Thanks everybody for all the informative comments.
I think the creators of Haiku made an inspired decision to reimplement BeOS, first, because it is such a good model to start from, and second, because it is not a moving target. I think what the creators did is sort of like what the creators of the GNU project did in building their versions of the unix tools.
So, given my admiration of Haiku, anything i say below about what i would find useful is not meant as any kind of suggestion of the way Haiku should grow, but only what i personally consider important in choosing a platform to write applications on. Clearly having a well-thought out api is extremely important, and Haiku has that automatically. (And it also obviously has a great community.)
One more preliminary remark is that i am not trying to stir up anything with syllable, i just joined this thread because Denise Purple’s post had a lot of resonance with me.
Now, i should respond to all of you since you were so kind to respond to me.
Marco (forart.it): thanks for the summary and the links. Regarding ReactOS, i am considering it.
In more detail: i am looking for a platform to write gui applications for, but with requirement #2 being no X11, and requirement #3 being that it has a good api. (Requirement #1 is that it be free—i used to program on NeXTstep which was awesome, but then it disappeared. Eventually some relative of it reappeared in Mac OS X, but in some ways it is quite different, and you certainly can’t recompile your old code without practically rewriting every line. I do not want to be burned by that again.)
AFAIK, that means possible platforms for me are Haiku, Syllable, ReactOS, or AROS (Amiga descendant).
The thing that worries me about ReactOS is i think they may have a moving target (windows)—sort of like GNUstep (the moving target there being Cocoa, and GNUstep isn’t cast as an OS in any event, but as a layer of some sort). It is very hard to hit a moving target, of course, especially if the target doesn’t want to be hit.
But i would be grateful to be corrected on any point about which i am wrong.
cipri: thanks for being very forthright. If you’ve already written anything up about whatever is wrong with the syllable api i’d be interested in a link to it (it might be too far off-topic to go in a Haiku forum, and i don’t want to wear out my welcome, and of course i also don’t want you to write anything up just for me). I would of course also like to hear what Kaj and Vanders have to say (but again, not in a Haiku forum). Just as a side remark, i have two coworkers who are very smart, and have very similar politics, but diametrically opposed viewpoints about certain languages and programming practices. (And they’re both good people also, friendly with everybody including each other. But man they disagree about language X and the way to program in it.)
Fredrik (tqh) — thanks for the copy/paste testimonial. I use X11 at work, and every day, after all these years, and knowing all the tricks, i still make at least one copy/paste blunder.
thatguy: thanks for the info about the experimental multi-user support, and also for the video by Leszek Lesner. When Leszek was showing the help for rsync (rsync --help), you could see that one of the lines was rsync --daemon (i.e., rsync in server mode). I’m not sure if Haiku supports it yet (because it could be that when it was ported, http://ports.haiku-files.org/, they just left the help intact).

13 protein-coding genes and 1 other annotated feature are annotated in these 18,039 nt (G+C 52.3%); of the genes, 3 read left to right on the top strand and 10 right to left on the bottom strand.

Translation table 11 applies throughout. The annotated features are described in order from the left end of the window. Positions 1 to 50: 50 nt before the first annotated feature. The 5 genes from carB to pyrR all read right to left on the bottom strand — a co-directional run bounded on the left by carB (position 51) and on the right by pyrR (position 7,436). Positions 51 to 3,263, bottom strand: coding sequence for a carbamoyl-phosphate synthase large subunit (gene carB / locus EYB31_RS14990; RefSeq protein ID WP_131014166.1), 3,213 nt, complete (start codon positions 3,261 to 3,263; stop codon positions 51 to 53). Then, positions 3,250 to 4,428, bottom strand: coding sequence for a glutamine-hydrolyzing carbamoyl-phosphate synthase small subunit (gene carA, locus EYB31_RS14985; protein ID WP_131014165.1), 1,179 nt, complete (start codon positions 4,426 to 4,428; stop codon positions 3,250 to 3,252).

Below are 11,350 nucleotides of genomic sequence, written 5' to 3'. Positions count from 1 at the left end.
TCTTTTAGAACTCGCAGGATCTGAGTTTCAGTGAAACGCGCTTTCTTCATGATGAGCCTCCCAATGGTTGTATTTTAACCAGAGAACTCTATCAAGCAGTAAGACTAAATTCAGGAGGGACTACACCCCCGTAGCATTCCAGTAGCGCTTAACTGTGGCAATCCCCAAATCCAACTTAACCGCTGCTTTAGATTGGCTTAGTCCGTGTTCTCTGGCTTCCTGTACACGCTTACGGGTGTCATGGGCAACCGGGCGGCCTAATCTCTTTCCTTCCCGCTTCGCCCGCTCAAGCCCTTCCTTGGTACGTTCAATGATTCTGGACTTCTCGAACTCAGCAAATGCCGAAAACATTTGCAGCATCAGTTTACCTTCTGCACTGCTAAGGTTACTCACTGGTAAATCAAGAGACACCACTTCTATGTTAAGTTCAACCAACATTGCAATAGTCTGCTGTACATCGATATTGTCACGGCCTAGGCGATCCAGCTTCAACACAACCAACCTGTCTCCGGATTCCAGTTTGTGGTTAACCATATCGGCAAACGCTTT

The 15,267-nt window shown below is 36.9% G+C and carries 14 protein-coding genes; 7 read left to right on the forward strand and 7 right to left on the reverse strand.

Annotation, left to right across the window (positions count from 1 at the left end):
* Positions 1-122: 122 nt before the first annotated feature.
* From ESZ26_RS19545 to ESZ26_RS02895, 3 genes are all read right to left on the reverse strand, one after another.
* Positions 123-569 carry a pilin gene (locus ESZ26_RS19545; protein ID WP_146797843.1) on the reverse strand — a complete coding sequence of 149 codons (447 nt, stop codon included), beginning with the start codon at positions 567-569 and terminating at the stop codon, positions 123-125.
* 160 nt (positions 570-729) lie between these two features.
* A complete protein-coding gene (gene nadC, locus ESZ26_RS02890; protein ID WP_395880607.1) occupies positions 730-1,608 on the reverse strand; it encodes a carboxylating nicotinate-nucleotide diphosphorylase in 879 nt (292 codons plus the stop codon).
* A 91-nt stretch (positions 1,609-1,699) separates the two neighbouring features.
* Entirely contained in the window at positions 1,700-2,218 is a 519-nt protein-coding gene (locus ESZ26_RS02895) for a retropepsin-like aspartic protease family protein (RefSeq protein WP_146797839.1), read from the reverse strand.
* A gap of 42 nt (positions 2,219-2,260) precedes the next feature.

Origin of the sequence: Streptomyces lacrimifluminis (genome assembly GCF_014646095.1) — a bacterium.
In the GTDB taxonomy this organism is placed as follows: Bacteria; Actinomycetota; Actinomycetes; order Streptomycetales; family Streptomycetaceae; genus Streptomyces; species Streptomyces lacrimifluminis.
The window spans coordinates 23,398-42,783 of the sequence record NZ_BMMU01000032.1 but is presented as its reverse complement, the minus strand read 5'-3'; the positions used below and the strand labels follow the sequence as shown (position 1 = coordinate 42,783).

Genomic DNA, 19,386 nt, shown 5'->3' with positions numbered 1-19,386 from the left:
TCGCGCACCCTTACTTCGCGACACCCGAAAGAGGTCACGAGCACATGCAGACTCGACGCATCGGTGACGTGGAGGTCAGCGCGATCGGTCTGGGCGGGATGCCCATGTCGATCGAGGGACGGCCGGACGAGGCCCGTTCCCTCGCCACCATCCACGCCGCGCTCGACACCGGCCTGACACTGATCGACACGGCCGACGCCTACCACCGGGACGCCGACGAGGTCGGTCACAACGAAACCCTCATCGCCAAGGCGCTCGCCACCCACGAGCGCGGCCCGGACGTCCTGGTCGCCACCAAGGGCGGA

But if it did support rsync --daemon, it would probably also support having an ssh server (the video showed only the ssh client).
Having an ssh server would be enough for remote access to the file system (and maybe just as good as nfs).
IMVHO this is important when you’re developing, so that (e.g.) you can take a quick look at what kind of files your users are producing with your software. It’s just very very handy to be able to quickly snoop around on another machine without getting up out of your chair to go interact with it: you don’t want to interrupt whatever they’re doing, or change the state of the gui, etc.
And for modern machines, which for a few hundred bucks have gigabytes of ram and terabytes of disk and execute thousands of times faster than machines 20 years ago did, any decrease in performance from having somebody remote in should be so small as to be not perceptible by a human. (I mean, telnet was available long before 1990, and even in that era, just remoting in and taking a look around would be a very light load. Today you’d do it with ssh, but the additional computational resources consumed would be miniscule.)
Thanks for the other info and suggestions.
Earl: Thanks for the info about multi-user, and the possible interpretations of it.
For the reasons i gave thatguy above, i don’t think the console user should have to take a hit in performance in order for a secondary user with a different account to take a look at their work on a remote terminal. It wouldn’t be reasonable for the secondary user to get a gui----that would be a slippery slope down to X11.
But i think being able to remote in and have simple terminal type access is very useful in a number of situations (e.g., if you have a bunch of machines in a lab, for example, the admin or teacher may want to flip through them ---- even in the context of a single user it may be useful to remote in and terminate a run away process that was locking up the gui).
So i guess we’ll just see what the multi-user support turns out to involve.
Everybody: thanks again for all your information, ideas, and suggestions, and i hope you all get a lot of value out of your experience with Haiku.